I am working on a trip plan to ride my harley to Alaska and back. This is my biggest concern. I am alowed a big can of hornet spray to use as self defence against these monsters in Canada. I can handle the bugs, roads, rain, long days, no darkness, gas issues, etc, but the bears concern me.
I wouldn't bring hornet spray for bears. If you do some research, there are quite a few things you can do to avoid bear attacks. One of the biggest is to make sure you make enough noise that you don't come up on them by surprise when wandering around, as surprise (and them feeling threatened) or you coming up between momma bear and cub are the most common causes of attack. Between that and being careful about how you handle food and you should be fine. If you want something just in case, the most effective bear defense is bear strength pepper spray (much better than handguns, and possibly more effective than a rifle).
Both Springbar and Kodiak use a silicone treatment in the canvas which is supposed to address leaking. Supposedly you can touch or brush the canvas during a rain without any wicking.
As for lifestyle changes, I will always like tent camping. I do want to get a pop-up in a few years, but that is being put off a bit again (well, it probably is)...In addition to wanting to buy a house within a couple years, I want to leave MD. I have long entertained the idea of moving to Northern VA in the back of my mind. As soon as I get a job in NOVA or a MD job close enough to move somewhere between Alexandria and Reston, I will be moving (preferably Alexandria). That area is a bit more money than comparable areas in MD, thus putting off buying a house and a pop-up a bit (I probably won't buy a pop-up, unless I can pay cash for the pop-up and pickup, until after I get a mortgage). So, even if I somehow gave up tent camping after buying the pop-up (I doubt it), I'll get several years out of the tent.
I've been reading online since posting, and I'm nearly 100% decided it will be the Kodiak, Springbar or Outback Lodge. I was thinking about replacing my cheap Bass Pro Shop brand (Boulder Creek) 4-season tent this year and all of these can do true 4-season service (at least with MD/VA/PA/WV winters, maybe not VT, Canadian or Rocky Mountain winters). Between the three, I'm leaning towards the Kodiak and Springbar since they go up so much easier than the Outback Lodge (not as many lines to set up). The price break of the regular 10x10 Kodiak would be nice, but the extra features of the Kodiak Deluxe or the Springbar would be nice (especially the extra ventilation).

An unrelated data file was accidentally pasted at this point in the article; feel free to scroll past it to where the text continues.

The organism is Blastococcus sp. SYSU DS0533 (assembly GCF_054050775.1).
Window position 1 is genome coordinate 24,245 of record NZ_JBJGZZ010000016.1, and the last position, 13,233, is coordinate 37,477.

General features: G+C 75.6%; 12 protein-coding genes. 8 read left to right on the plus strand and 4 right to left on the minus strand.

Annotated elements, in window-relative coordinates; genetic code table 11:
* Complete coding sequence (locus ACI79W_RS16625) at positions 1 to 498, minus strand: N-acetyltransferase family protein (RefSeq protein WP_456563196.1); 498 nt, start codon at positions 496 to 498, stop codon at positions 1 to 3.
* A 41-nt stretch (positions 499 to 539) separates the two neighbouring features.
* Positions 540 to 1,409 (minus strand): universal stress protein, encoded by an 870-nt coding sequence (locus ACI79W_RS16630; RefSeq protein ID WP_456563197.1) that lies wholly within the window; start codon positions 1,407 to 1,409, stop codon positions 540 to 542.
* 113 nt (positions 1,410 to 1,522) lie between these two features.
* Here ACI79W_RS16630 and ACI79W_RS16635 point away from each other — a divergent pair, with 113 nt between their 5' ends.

From what I'm seeing, these go up easily enough that they may replace all but one of my dome tents should I buy one. I doubt my Kelty dome is any easier to put up, and it won't have any more interior space, so I'll probably donate it to Goodwill. The one thing that may save both the Alps Mountaineering and Big Agnes are that they will fit on the back of the motorcycle (and they are small enough domes they probably will set up a bit easier than the Springbar or Kodiak).
The only question really is if I buy one this year, or if I wait until next year (especially with the cost of these canvas tents). Well, that and whether the Springbar and made in the USA is worth the price premium over a Kodiak.
It seems that every spring or summer I look for a new excuse to buy another tent :D, and I am once again thinking about adding a new tent.
I have 4 tents right now, and I really love 3 of them. In fact, one of them (the 6 person Kelty) could mostly handle what I'm currently looking for, but I do really want a straight wall cabin tent to choose from for certain trips.
I am almost finished my masters degree (I have a few weeks to finish the final thesis-like project). Once I finish my masters, I'll have a lot more time for traveling/camping. For weekend trips and for trips where I'm traveling and making and breaking camp throughout the trip I will be happy to use my current, easy to erect/break down, dome tents. However, for longer trips where I'm going to stay in one place longer I want the cabin tent.
For a longer stay (4 days or longer) a cabin tent gives more room and should be more comfortable with plenty of head room. I like the straight walls, the curved in walls of a dome feel like they leave a lot of wasted floor space. For summer trips (or fall/early spring trips with a heater) I could use a cot or air bed for more comfort and still have a lot of room for a chair (for when I'm rained in) and gear.
While I do sometimes camp with friends, I also often camp alone. I'm still single and I don't have any kids. So, while I want a decent sized cabin tent, I need to be able to put it up alone. For size, 10x10 is probably about perfect (lots of room even when out with one or two other people but still small enough for most camp sites and to put up alone), but I will consider a little smaller or a little bigger.